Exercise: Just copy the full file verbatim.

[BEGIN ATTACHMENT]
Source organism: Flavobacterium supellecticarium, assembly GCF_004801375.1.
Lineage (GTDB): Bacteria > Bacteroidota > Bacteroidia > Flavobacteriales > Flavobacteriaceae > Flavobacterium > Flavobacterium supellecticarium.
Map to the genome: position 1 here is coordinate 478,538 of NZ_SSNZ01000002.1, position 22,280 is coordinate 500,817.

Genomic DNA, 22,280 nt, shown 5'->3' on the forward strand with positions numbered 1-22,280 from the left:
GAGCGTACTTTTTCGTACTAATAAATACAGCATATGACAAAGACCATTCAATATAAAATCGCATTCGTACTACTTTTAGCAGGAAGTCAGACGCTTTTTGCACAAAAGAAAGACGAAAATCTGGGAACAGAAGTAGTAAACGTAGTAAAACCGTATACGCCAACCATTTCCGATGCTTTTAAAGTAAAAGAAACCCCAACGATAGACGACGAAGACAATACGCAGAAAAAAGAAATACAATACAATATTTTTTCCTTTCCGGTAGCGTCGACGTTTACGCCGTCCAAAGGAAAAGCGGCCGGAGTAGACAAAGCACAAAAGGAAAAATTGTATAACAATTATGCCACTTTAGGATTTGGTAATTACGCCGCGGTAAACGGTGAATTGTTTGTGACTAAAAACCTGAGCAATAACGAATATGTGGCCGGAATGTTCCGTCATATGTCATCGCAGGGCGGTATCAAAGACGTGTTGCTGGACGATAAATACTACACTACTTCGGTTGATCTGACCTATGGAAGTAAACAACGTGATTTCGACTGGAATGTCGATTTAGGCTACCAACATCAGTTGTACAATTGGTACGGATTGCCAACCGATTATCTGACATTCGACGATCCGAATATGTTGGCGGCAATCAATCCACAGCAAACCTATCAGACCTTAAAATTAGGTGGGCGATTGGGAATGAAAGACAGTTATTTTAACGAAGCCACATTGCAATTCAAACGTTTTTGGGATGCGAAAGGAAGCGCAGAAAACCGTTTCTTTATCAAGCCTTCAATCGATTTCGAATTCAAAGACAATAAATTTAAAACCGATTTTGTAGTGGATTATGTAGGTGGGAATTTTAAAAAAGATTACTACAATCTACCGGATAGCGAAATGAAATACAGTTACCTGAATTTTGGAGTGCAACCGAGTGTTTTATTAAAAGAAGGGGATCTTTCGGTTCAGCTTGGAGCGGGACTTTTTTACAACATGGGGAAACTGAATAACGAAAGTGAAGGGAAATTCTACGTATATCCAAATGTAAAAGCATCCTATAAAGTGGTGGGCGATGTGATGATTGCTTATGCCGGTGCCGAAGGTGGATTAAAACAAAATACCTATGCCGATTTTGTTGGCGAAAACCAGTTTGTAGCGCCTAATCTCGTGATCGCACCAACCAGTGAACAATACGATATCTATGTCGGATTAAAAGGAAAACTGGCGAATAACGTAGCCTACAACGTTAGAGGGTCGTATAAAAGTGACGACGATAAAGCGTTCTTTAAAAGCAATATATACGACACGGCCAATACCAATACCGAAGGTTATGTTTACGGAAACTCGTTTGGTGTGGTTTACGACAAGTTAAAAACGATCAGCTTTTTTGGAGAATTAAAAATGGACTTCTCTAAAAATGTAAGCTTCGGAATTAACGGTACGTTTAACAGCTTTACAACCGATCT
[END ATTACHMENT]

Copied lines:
Source organism: Flavobacterium supellecticarium, assembly GCF_004801375.1.
Lineage (GTDB): Bacteria > Bacteroidota > Bacteroidia > Flavobacteriales > Flavobacteriaceae > Flavobacterium > Flavobacterium supellecticarium.
Map to the genome: position 1 here is coordinate 478,538 of NZ_SSNZ01000002.1, position 22,280 is coordinate 500,817.

Genomic DNA, 22,280 nt, shown 5'->3' on the forward strand with positions numbered 1-22,280 from the left:
GAGCGTACTTTTTCGTACTAATAAATACAGCATATGACAAAGACCATTCAATATAAAATCGCATTCGTACTACTTTTAGCAGGAAGTCAGACGCTTTTTGCACAAAAGAAAGACGAAAATCTGGGAACAGAAGTAGTAAACGTAGTAAAACCGTATACGCCAACCATTTCCGATGCTTTTAAAGTAAAAGAAACCCCAACGATAGACGACGAAGACAATACGCAGAAAAAAGAAATACAATACAATATTTTTTCCTTTCCGGTAGCGTCGACGTTTACGCCGTCCAAAGGAAAAGCGGCCGGAGTAGACAAAGCACAAAAGGAAAAATTGTATAACAATTATGCCACTTTAGGATTTGGTAATTACGCCGCGGTAAACGGTGAATTGTTTGTGACTAAAAACCTGAGCAATAACGAATATGTGGCCGGAATGTTCCGTCATATGTCATCGCAGGGCGGTATCAAAGACGTGTTGCTGGACGATAAATACTACACTACTTCGGTTGATCTGACCTATGGAAGTAAACAACGTGATTTCGACTGGAATGTCGATTTAGGCTACCAACATCAGTTGTACAATTGGTACGGATTGCCAACCGATTATCTGACATTCGACGATCCGAATATGTTGGCGGCAATCAATCCACAGCAAACCTATCAGACCTTAAAATTAGGTGGGCGATTGGGAATGAAAGACAGTTATTTTAACGAAGCCACATTGCAATTCAAACGTTTTTGGGATGCGAAAGGAAGCGCAGAAAACCGTTTCTTTATCAAGCCTTCAATCGATTTCGAATTCAAAGACAATAAATTTAAAACCGATTTTGTAGTGGATTATGTAGGTGGGAATTTTAAAAAAGATTACTACAATCTACCGGATAGCGAAATGAAATACAGTTACCTGAATTTTGGAGTGCAACCGAGTGTTTTATTAAAAGAAGGGGATCTTTCGGTTCAGCTTGGAGCGGGACTTTTTTACAACATGGGGAAACTGAATAACGAAAGTGAAGGGAAATTCTACGTATATCCAAATGTAAAAGCATCCTATAAAGTGGTGGGCGATGTGATGATTGCTTATGCCGGTGCCGAAGGTGGATTAAAACAAAATACCTATGCCGATTTTGTTGGCGAAAACCAGTTTGTAGCGCCTAATCTCGTGATCGCACCAACCAGTGAACAATACGATATCTATGTCGGATTAAAAGGAAAACTGGCGAATAACGTAGCCTACAACGTTAGAGGGTCGTATAAAAGTGACGACGATAAAGCGTTCTTTAAAAGCAATATATACGACACGGCCAATACCAATACCGAAGGTTATGTTTACGGAAACTCGTTTGGTGTGGTTTACGACAAGTTAAAAACGATCAGCTTTTTTGGAGAATTAAAAATGGACTTCTCTAAAAATGTAAGCTTCGGAATTAACGGTACGTTTAACAGCTTTACAACCGATCT